The Bro-US complex stayed stable with a 3 Å RMSD value up to 27 ns. Subsequently, the RMSD of the complex slowly rose between 27–85 ns and reached 4 Å, and slowly decreased to about 3 Å end of simulations. The Rg value of the complex was stable between 27 and 28 Å throughout 100 ns with an average value of 27.75 Å.

The Bro-UK complex stayed stable until the 8 ns of the long MD, while the RMSD value gradually increased until 3.5 Å among the 8–30 ns interval. Following that, the complex’s RMSD remained around 2.5 Å until the 100 ns long MD. The Rg value of the complex showed an upward trend from 26.75 to 28.25 Å during the first 40ns or 4k frames. Afterward, in the early 40 ns, the Rg value decreased and stayed steady at around 27.5 Å until the end of 100 ns The average Rg value for the simulation was determined as 27.66 Å.

The Bro-SA complex was stable until 40 ns. After that, the RMSD value rose to 3 Å and even with some fluctuations, the RMSD value was stable at around 3 Å until the 100 ns The Rg graph of the complex showed an upward trend from 27.00 to 28.5 Å throughout the first 65 ns From 65 to 85 ns, some waves were observed in the Rg value, but after 85 ns until 100 ns, the value was stable, where the Rg value was observed at around 28.00 Å. The average value was observed as 27.76 Å.

The Bro-BR complex was stable until the 20 ns at below 2 Å, and then increased to about 4 Å up to 30 ns, and was stable with a small deviation between 35 and 100 ns The complex Rog is similar to the RMSD profile, and it reached 29 Å value until 30 ns and was stable at about 28.5 Å after 40 ns Lastly, the average Rg value of the complex was calculated as 28.16 Å.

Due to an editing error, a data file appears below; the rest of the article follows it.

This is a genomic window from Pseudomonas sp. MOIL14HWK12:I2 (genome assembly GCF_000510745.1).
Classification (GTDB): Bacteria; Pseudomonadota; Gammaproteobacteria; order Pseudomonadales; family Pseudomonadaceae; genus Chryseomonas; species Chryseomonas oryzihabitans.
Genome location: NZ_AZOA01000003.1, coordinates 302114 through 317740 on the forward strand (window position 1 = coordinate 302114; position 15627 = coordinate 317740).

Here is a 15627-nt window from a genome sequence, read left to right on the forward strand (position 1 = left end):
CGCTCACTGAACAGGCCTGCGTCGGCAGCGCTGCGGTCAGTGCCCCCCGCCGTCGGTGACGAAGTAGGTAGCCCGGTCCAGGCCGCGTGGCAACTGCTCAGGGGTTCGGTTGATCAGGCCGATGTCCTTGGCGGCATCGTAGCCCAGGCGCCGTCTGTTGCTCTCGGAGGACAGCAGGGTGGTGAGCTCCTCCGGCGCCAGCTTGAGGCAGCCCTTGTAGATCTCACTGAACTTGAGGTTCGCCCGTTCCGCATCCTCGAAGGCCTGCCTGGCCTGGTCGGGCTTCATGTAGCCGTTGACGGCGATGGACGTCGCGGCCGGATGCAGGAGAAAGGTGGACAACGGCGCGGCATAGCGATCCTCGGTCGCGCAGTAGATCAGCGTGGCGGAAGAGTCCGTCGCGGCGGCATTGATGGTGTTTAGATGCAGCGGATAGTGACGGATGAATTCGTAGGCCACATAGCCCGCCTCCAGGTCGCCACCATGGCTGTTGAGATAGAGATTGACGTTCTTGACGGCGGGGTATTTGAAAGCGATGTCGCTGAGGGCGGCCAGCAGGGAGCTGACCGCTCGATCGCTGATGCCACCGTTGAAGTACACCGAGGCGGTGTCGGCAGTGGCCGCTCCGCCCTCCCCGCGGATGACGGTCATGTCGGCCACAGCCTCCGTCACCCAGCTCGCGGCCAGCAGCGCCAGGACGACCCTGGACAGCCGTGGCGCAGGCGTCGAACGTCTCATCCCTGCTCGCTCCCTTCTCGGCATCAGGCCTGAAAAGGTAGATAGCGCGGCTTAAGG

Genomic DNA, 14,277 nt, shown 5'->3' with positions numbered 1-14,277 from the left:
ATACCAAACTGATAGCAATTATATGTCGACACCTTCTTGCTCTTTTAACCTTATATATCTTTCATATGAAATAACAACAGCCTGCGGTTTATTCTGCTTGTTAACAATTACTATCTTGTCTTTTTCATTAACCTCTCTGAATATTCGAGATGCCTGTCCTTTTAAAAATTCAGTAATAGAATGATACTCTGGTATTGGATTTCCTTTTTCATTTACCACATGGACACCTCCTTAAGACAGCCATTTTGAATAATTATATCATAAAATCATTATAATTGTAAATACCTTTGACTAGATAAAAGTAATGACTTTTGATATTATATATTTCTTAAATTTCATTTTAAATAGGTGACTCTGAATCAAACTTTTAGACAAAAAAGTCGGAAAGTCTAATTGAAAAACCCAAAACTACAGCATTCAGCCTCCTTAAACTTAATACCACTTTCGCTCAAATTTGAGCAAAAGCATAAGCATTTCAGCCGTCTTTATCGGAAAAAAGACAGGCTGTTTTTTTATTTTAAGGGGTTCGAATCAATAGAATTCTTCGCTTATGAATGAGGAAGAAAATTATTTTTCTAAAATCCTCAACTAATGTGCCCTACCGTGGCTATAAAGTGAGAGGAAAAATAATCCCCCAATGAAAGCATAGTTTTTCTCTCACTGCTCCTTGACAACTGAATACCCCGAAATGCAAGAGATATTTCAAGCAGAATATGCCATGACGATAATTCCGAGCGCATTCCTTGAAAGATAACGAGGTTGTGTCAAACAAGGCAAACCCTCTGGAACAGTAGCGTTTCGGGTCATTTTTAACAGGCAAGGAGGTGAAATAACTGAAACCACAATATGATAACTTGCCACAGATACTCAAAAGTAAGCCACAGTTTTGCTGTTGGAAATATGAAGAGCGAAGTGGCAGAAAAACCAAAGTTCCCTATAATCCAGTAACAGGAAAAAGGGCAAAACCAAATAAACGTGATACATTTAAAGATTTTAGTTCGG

Moreover, the root mean square fluctuations (RMSFs) of the simulated complexes were analyzed to understand the flexibility across the amino acid residues of the complexes Figure 11). The RMSF profile in their amino acid residues had lower RMSF than 2.5 Å, except for the BR variant on Asn221, SA variant on Asn107, Ala220, Asn221, Ser222, non on United Kingdom variant, United States variant on Asp31, Pro32, Asn107, Ser222, and WT variant on Asp31, Ala213, Ala219, Ala22. Moreover, the RBD had a similar lower RMSF profile for maximum residues, except for BR variant on Ile332, Thr333, Ser530, Thr531, Asn532, SA on variant Ile332, United Kingdom variant on Ile332, Thr333, Asn532, United States variant on Ile332, Thr333, Asn532, and WT on Ile332, Asn370, Asn532, which defines the stable and lower flexibility of the complex. However, there exceptions. In all RBD variants, regions 366–372, 445–448, 475–486, and 517–521 are relatively more flexible than the rest of the protein with RMSF values between 1.5–2.5Å.


FIGURE 11. Root mean square fluctuation of (A) the complex of bromelain and RBDs, and (B) the RBDs.